KEY POINTS

  • The tragedy motivated Americans to lobby for more robust federal safety rules regarding mining
  • Today, miners continue to work in hazardous conditions
  • Modern electrical equipment and safety gears are still inaccessible to many miners

The worst mining accident in the history of America took place in Monogah, West Virginia, on Dec. 6, 1907. To honor the miners who died on that tragic day, the U.S. Congress proclaimed Dec. 6 as National Miners Day.

Let us take a step back and find out how the tragic incident unfolded that day, based on a Dec. 7, 1907 report from The Fairmont Times.

  • There were 425 men who went to work that day.
  • The deadly explosion took place at 10:20 a.m.
  • A total of 362 miners died from the explosion. Doubts remained regarding the actual count because of poor record-keeping at the time.
  • The explosion destroyed the Fairmont Coal Company's No. 6 and 8 mines. The blast hit No. 8 mine gravely and its roof flew hundreds of yards away.
  • A day after the explosion, physicians waited outside the mines and attempted to save anyone who was trapped inside. However, the incident was extremely tragic that their presence was no longer needed.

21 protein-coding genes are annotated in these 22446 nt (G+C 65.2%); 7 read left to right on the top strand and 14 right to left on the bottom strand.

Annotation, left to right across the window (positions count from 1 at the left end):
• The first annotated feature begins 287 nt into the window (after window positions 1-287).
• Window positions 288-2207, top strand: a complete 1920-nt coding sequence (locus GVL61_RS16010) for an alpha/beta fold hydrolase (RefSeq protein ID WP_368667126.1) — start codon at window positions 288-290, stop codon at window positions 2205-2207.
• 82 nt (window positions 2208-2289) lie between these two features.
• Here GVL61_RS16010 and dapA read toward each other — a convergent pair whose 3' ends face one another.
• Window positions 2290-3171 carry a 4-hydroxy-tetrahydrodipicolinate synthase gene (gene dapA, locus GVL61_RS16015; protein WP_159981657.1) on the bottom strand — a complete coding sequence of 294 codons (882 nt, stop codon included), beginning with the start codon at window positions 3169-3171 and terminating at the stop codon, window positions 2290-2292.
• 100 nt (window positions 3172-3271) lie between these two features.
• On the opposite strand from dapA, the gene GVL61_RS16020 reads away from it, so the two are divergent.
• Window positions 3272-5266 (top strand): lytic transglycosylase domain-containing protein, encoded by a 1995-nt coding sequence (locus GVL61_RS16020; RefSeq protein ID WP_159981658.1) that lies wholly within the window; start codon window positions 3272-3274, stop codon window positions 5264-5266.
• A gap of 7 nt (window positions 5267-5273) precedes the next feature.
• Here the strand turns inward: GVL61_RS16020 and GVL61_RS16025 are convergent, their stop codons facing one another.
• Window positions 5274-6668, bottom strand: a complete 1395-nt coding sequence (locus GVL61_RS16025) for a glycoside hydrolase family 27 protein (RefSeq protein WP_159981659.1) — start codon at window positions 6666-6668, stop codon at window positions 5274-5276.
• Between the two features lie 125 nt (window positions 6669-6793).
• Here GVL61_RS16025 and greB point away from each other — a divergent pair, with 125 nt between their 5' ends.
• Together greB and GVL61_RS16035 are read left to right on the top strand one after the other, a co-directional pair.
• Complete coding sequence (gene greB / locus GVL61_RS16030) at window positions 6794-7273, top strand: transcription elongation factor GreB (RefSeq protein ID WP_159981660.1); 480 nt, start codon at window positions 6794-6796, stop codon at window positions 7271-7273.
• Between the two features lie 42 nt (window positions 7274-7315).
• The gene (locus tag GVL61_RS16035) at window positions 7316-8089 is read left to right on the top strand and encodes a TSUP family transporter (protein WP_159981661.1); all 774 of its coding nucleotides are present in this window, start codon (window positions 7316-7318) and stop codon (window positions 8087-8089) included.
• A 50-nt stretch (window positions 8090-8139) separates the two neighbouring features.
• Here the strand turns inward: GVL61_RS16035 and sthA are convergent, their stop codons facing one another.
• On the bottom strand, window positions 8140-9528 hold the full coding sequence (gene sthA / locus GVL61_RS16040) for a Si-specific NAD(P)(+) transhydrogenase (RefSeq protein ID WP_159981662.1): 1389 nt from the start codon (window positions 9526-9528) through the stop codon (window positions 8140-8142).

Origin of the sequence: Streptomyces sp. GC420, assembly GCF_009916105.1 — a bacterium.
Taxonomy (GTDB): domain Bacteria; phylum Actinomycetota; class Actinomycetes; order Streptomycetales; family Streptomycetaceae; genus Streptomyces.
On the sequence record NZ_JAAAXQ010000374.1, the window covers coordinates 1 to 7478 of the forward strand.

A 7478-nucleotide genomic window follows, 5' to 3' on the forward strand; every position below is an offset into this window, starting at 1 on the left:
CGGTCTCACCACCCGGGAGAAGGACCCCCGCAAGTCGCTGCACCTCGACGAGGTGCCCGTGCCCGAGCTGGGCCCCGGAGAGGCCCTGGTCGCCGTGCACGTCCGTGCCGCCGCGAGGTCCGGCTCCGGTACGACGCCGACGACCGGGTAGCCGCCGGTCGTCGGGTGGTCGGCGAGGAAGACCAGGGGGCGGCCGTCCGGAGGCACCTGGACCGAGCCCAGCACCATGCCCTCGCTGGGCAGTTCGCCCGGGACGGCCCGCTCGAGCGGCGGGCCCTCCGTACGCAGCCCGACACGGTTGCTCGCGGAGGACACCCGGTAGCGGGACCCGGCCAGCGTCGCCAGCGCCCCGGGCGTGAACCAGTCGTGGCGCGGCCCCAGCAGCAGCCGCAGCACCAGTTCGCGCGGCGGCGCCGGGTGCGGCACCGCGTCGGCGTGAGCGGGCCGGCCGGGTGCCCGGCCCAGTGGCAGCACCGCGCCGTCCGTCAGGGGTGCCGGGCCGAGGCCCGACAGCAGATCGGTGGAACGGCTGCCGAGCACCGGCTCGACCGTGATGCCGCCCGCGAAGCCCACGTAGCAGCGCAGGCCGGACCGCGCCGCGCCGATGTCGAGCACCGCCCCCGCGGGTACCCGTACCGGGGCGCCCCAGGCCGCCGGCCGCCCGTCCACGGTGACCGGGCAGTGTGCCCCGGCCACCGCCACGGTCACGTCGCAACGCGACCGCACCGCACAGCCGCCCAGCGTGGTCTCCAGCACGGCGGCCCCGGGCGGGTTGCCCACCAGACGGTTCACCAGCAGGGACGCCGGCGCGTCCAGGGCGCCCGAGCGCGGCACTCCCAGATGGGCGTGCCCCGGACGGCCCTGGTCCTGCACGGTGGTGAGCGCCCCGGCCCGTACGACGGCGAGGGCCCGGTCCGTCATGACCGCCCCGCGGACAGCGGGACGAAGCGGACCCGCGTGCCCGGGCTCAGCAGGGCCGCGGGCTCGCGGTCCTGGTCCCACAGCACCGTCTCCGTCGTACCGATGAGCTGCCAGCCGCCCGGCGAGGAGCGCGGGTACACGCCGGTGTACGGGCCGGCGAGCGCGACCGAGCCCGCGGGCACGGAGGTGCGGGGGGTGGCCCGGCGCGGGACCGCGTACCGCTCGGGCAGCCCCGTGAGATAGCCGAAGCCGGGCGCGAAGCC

• Everyone inside the mine was taken by surprise. Many died on the spot as they went about their work. 
  • One miner was found burnt but still sitting on a bench. Another miner was almost blown to pieces but his pocket watch was still working. 
  • There were four miners who tried to escape. They reached the opening of the mine but ran out of oxygen. One of them was found lying face down in muddy water. Beside him was another miner who was lucky enough to be rescued but unfortunately, he died at a hospital.  
  • The cause of the explosion remains unknown to this day. Although some reports stated that it was because of methane gas that got in contact with highly flammable coal, authorities could not form any conclusion about what triggered the blast.

Because of the tragedy, Americans started lobbying for more robust federal safety rules for mining companies. The lobbying had its first success in 1910 when the government established the Bureau of Mines. In 2009, December 6th was proclaimed as National Miners Day.

Today, miners continue to work in hazardous conditions. Every day, they still work in constricted spaces. Modern electrical equipment and safety gears are already available in the market, but they remain inaccessible to many miners.

The next time you switch the lights on or use your cookware, think about the miners who work hard to make your daily life convenient. 

Rescue efforts continue to find any survivors of the mining disaster Rescue efforts continue to find any survivors of the mining disaster Photo: AFP / STRINGER